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The world faces a new deadly disease—a coronavirus named “2019-nCoV”, and machine learning is playing an essential role in helping public health agencies across the globe to battle it. According to the US Centers for Disease Control and Prevention (CDC), the new coronavirus presents as a respiratory illness with symptoms that include fever, cough, and shortness of breath. (cdc.gov/coronavirus) More extreme symptoms include kidney failure, diarrhea, and difficulty breathing.
The coronavirus 2019-nCoV constitutes a member of a large family of viruses, Coronaviridae, that effects a number of mammals and birds, including humans, dogs, cats, bats, and chickens. The name "coronavirus" comes from the fact that the virus, when viewed with an electron microscope, has little projections that look like the tines on a crown. Some types of coronavirus cause mild infections such as the common cold, while others such as SARS, MERS, and 2019-nCov produce intense symptoms and can even result in death. 2019-nCov appears to have emerged from a live animal, or wet, market in Wuhan, China, in late December of last year. It appears, like SARS, that the 2019-nCoV originated in bats and was transmitted to humans from the bats sold at the wet market. China bears the overwhelming burden of the coronavirus outbreak with over 17,000 confirmed cases and 360 deaths so far. (bloombergnews.com)
With no known cure or vaccine available, quarantine remains the primary weapon that doctors and health officials have to stop the spread of the coronavirus. In an unprecedented move, China has almost wholly restricted the travel of over thirty-five million people in and around Wuhan, but because of the far reach of air travel and the long, fourteen day incubation period, the virus has spread to other cities around the world, with new coronavirus cases appearing in many other countries including the United States, Great Britain, Thailand, and the Philippines.
Predicting disease outbreaks and how a disease will spread poses a massive challenge to health authorities. Fortunately, the advent of machine learning and artificial intelligence (AI) provides a new tool that helps make better and earlier predictions for disease breakouts and insights into disease proliferation. Machine learning allows a computer to make sense of billions of data points, more than a person could monitor, and find patterns of activity that suggest a disease has broken out. For example, a company called BlueDot (bluedot.global) has developed an automated system that uses AI to look for patterns of emergent diseases around the clock. BlueDot uses over 100 different kinds of data such as flight records to forecast possible infections moving around the globe, real-time weather data to identify the right conditions for certain disease transmitters, and blogs to identify clues of an outbreak. In fact, a report on Alternative Investments News claims that BlueDot identified the corona virus outbreak in China back in December 2019, weeks before the Chinese government announced it.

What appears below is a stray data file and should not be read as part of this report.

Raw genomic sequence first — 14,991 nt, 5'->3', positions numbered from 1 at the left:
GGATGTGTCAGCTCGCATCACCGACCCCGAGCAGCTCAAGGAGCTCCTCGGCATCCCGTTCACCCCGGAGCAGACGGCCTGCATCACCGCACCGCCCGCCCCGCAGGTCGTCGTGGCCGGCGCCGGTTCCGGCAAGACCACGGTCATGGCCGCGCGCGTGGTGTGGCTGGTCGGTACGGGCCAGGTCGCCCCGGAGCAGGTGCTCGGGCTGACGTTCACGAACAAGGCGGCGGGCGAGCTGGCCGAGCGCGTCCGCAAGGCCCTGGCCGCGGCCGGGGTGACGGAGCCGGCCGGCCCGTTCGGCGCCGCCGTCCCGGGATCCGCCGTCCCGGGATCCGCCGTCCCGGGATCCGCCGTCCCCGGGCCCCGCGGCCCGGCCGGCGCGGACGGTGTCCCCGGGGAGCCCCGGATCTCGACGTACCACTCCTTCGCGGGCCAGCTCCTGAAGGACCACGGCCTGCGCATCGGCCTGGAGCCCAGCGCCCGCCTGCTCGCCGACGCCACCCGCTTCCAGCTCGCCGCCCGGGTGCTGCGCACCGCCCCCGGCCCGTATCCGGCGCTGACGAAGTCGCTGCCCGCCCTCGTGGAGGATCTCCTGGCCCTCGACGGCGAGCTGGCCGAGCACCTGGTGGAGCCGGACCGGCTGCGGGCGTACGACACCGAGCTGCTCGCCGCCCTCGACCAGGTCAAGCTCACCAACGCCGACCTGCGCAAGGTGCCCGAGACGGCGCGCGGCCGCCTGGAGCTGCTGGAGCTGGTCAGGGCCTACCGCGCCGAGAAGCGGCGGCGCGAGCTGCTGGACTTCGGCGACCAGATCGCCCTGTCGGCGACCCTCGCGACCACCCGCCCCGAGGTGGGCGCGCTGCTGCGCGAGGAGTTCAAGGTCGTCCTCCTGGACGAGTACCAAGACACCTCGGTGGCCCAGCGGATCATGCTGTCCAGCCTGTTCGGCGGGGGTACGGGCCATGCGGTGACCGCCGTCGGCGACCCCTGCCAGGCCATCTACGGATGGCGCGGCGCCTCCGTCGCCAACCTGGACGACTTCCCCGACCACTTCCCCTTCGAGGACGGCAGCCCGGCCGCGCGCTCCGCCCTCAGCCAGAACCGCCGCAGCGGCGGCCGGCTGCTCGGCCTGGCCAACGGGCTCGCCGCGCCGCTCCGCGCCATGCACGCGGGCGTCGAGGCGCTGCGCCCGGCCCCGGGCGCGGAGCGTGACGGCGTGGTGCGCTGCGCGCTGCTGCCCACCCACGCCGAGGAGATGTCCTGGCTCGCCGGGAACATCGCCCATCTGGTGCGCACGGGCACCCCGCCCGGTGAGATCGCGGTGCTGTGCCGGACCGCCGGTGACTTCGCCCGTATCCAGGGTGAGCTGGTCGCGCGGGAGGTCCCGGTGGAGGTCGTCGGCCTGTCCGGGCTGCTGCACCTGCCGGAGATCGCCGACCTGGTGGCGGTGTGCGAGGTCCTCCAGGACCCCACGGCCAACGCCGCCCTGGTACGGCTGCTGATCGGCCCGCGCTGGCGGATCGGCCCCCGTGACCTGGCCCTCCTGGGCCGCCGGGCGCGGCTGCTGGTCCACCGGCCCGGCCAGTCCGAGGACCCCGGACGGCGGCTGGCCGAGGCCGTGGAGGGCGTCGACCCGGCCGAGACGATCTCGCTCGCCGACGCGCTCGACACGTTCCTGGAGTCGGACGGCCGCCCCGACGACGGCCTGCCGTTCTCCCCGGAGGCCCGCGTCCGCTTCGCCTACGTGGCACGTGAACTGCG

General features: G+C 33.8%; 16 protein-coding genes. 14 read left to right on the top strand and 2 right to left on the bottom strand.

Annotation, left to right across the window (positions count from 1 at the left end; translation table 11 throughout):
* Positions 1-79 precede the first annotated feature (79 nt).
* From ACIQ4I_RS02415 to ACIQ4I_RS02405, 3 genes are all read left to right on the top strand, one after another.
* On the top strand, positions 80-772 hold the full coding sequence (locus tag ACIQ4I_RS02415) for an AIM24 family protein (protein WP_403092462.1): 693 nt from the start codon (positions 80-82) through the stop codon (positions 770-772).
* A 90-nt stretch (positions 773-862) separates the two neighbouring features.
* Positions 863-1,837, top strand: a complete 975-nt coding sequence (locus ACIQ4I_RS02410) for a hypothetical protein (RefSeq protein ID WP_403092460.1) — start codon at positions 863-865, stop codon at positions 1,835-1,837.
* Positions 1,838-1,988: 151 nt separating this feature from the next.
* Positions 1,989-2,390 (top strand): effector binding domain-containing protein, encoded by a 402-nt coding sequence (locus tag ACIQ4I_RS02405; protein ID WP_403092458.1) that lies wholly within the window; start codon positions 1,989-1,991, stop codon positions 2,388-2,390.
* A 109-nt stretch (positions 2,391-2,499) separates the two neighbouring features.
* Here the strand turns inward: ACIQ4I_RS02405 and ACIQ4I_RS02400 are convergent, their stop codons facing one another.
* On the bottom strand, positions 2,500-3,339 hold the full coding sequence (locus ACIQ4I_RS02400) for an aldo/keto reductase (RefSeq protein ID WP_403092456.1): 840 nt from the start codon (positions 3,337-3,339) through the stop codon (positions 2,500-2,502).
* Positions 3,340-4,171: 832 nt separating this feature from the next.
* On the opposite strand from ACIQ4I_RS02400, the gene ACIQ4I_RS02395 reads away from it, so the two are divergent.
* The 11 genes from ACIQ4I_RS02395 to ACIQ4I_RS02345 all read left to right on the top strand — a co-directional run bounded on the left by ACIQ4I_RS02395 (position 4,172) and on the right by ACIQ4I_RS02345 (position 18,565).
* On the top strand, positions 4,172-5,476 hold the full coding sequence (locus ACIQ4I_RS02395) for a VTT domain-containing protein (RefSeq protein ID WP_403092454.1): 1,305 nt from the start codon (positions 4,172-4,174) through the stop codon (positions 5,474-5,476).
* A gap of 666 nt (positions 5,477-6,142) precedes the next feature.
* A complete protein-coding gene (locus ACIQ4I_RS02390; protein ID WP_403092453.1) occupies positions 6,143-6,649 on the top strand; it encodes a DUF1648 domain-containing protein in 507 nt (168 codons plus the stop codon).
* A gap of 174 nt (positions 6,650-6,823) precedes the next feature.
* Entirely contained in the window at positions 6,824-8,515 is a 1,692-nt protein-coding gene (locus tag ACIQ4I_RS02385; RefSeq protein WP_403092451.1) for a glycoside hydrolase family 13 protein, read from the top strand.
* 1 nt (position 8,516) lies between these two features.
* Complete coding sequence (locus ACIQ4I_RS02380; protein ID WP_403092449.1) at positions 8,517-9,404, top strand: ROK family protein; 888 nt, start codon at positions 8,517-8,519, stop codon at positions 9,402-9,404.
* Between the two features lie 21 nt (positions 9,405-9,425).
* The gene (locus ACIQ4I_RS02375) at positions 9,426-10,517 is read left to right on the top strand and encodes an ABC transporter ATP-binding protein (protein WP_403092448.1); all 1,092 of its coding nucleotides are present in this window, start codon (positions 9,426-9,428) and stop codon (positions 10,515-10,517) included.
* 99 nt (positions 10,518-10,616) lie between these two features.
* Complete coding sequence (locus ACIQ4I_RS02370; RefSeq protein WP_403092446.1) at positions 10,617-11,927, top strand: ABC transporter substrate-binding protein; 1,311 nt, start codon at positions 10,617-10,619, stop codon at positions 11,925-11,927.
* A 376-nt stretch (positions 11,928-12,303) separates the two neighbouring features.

In an article in ContagionLive titled, “AI Could Present a New Paradigm in Epidemiology,” the author Jared Kaltwasser details several applications of AI in predicting disease outbreaks. One case involves a Malaysian startup called AIME Healthcare that uses AI to predict dengue fever outbreaks and helps healthcare authorities to deploy their resources best. Another example of the use of AI in combating the coronavirus outbreak came recently from a report in the South China Morning Post that Chinese tech giants such as Alibaba and Baidu pledged money and free access to their computing power, genetic sequencing capabilities, and AI molecular modeling programs to scientists researching how to defeat the coronavirus. (scmp.com) Such computing capabilities can help scientists more quickly find vulnerabilities in the virus for exploitation in vaccine development and possibly even a cure.
The opening weeks of 2020 have witnessed the beginning of a major, global health emergency with the outbreak of the deadly coronavirus 2019-nCoV in Wuhan, China. The virus that originated in bats now infects tens of thousands of people and has spread beyond China’s borders. The large human population and the speed of air travel allow diseases to spread faster than ever in human history. Fortunately, technology such as artificial intelligence stands to help health authorities combat the danger of widespread contagion. AI has shown promise in early detection of disease outbreak even before governments announce the growing epidemic. Moreover, AI can provide insights into where a disease will most likely spread giving health authorities a chance to prepare and contain an emerging disease such as the coronavirus. Additionally, AI provides tools to assist scientists with developing vaccines and even curing emergent new infectious diseases.
Dr. Smith’s career in scientific and information research spans the areas of bioinformatics, artificial intelligence, toxicology, and chemistry. He has published a number of peer-reviewed scientific papers. He has worked over the past seventeen years developing advanced analytics, machine learning, and knowledge management tools to enable research and support high level decision making. Tim completed his Ph.D. in Toxicology at Cornell University and a Bachelor of Science in chemistry from the University of Washington.
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